Gore breaks silence on media coverage of 2000 election (run dam it!)

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For the first time Al Gore talks about the effect the press had on him and on the 2000 presidential election, telling Vanity Fair contributing editor Evgenia Peretz that he doesn’t blame the media for his loss and that he accepts responsibility for not being able to communicate more clearly with the public,

“Modern politics seems to require and reward some capacities that I don’t think I have in abundance … such as a tolerance for … spin rather than an honest discussion of substance. Apparently, it comes easily for some people, but not for me,” Gore says.

Peretz reports specifically on Gore’s coverage in The New York Times and in The Washington Post, each of which reported and/or referenced Gore’s supposed claims that he invented the Internet, that the two main characters in Love Story were based on him and Tipper, and that he discovered the toxic waste at Love Canal.

Asked about the debate coverage, Gore tells Peretz, “The sighs, the sighs, the sighs … Within 18 hours, they had turned perception around to where the entire story was about me sighing. And that’s scary. That’s scary.”

Peretz reports that the Gore family joked about the nonstop talk about which president you’d want to have a beer with, and Kristin, the Gore’s middle daughter, said, “Gee, I want the designated driver as my president.” But, according to Peretz, deep down they weren’t laughing.

Tipper Gore tells Peretz that following the loss, “we were roadkill … it took a long time to pick ourselves up from what happened.” Tipper also says that Al has made no moves that would suggest a run for the presidency, but adds that if he turned to her one night and said he had to run, she’d get on board, and they’d discuss how to approach it this time around, given what they’ve learned.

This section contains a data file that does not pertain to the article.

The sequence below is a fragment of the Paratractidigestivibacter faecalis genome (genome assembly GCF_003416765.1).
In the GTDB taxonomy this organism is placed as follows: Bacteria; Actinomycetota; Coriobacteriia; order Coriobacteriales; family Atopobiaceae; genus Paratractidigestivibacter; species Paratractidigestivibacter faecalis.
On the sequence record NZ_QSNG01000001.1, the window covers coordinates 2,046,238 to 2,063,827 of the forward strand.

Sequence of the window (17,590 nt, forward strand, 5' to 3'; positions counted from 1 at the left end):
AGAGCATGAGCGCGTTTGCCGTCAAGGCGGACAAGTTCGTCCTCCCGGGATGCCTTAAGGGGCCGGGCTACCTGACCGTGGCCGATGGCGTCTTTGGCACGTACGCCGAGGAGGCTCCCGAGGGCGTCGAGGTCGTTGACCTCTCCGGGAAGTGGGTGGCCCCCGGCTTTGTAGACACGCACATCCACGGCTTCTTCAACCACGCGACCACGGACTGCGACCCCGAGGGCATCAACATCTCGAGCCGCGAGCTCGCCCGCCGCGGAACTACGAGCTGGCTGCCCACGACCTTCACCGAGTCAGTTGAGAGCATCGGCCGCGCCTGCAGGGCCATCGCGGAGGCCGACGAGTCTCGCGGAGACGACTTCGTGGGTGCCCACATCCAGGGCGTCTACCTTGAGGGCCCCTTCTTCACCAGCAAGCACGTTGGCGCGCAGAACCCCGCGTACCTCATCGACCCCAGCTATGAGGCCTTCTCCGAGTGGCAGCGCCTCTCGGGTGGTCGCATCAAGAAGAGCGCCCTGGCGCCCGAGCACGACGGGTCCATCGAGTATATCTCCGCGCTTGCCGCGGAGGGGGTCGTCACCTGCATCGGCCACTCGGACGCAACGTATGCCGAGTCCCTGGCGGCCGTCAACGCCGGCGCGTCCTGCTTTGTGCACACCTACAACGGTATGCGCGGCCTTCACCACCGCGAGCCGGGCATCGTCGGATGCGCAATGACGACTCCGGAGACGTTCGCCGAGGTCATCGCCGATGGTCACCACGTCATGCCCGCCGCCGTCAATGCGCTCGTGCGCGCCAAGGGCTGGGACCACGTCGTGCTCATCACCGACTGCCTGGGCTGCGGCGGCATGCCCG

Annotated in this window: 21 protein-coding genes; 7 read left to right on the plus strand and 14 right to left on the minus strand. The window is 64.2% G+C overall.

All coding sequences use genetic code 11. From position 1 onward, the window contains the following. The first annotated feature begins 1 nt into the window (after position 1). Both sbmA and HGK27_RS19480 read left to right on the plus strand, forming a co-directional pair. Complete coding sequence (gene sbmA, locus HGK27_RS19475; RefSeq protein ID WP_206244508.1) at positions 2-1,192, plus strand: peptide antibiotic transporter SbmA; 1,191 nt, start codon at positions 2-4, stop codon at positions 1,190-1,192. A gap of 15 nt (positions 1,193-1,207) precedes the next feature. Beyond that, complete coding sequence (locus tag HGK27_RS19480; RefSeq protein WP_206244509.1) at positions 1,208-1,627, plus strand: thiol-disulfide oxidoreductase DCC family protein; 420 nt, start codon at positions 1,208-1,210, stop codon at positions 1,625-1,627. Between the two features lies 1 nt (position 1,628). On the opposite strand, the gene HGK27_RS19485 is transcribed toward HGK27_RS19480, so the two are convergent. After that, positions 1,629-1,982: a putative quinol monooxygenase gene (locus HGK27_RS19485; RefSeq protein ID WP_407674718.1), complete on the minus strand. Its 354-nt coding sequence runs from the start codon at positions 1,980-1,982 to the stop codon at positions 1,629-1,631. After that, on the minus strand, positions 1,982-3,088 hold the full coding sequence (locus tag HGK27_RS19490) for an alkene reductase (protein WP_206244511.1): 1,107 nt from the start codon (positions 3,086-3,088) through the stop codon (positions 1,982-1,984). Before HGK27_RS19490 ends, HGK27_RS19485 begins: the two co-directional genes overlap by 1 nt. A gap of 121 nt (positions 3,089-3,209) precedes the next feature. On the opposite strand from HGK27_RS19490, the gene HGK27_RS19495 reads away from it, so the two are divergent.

Gore tells Peretz that he does believe that some of his words were distorted and that certain major reporters and outlets were often unfair, and admits that the tendency of the press to twist his words encumbered his ability to speak freely. “I tried not to let it [affect my behavior],” Gore tells Peretz. “But if you know that day after day the filter is going to be so distorted, inevitably that has an impact on the kinds of messages that you try and force through the filter. Anything that involves subtlety or involves trusting the reporters in their good sense and sense of fairness in interpretation, you’re just not going to take a risk with something that could be easily distorted and used against you.”

Gore also tells Peretz that bringing up the Internet again in public was like stepping on a verbal land mine. “If I had tried in the wake of that to put expressions about the Internet in campaign speeches, it would have been difficult,” he says. “I did, of course, from time to time. But I remember many occasions where I would say something about the Internet, and as soon as the word ‘Internet’ came from my lips, the press would be snickering and relishing the mention. Not everybody in the press, but the Zeitgeist was polluted, and it never dissipated, because the stream of pollution coming into it was constant, constant.”

Full article now available here.

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2 Responses to “Gore breaks silence on media coverage of 2000 election (run dam it!)”

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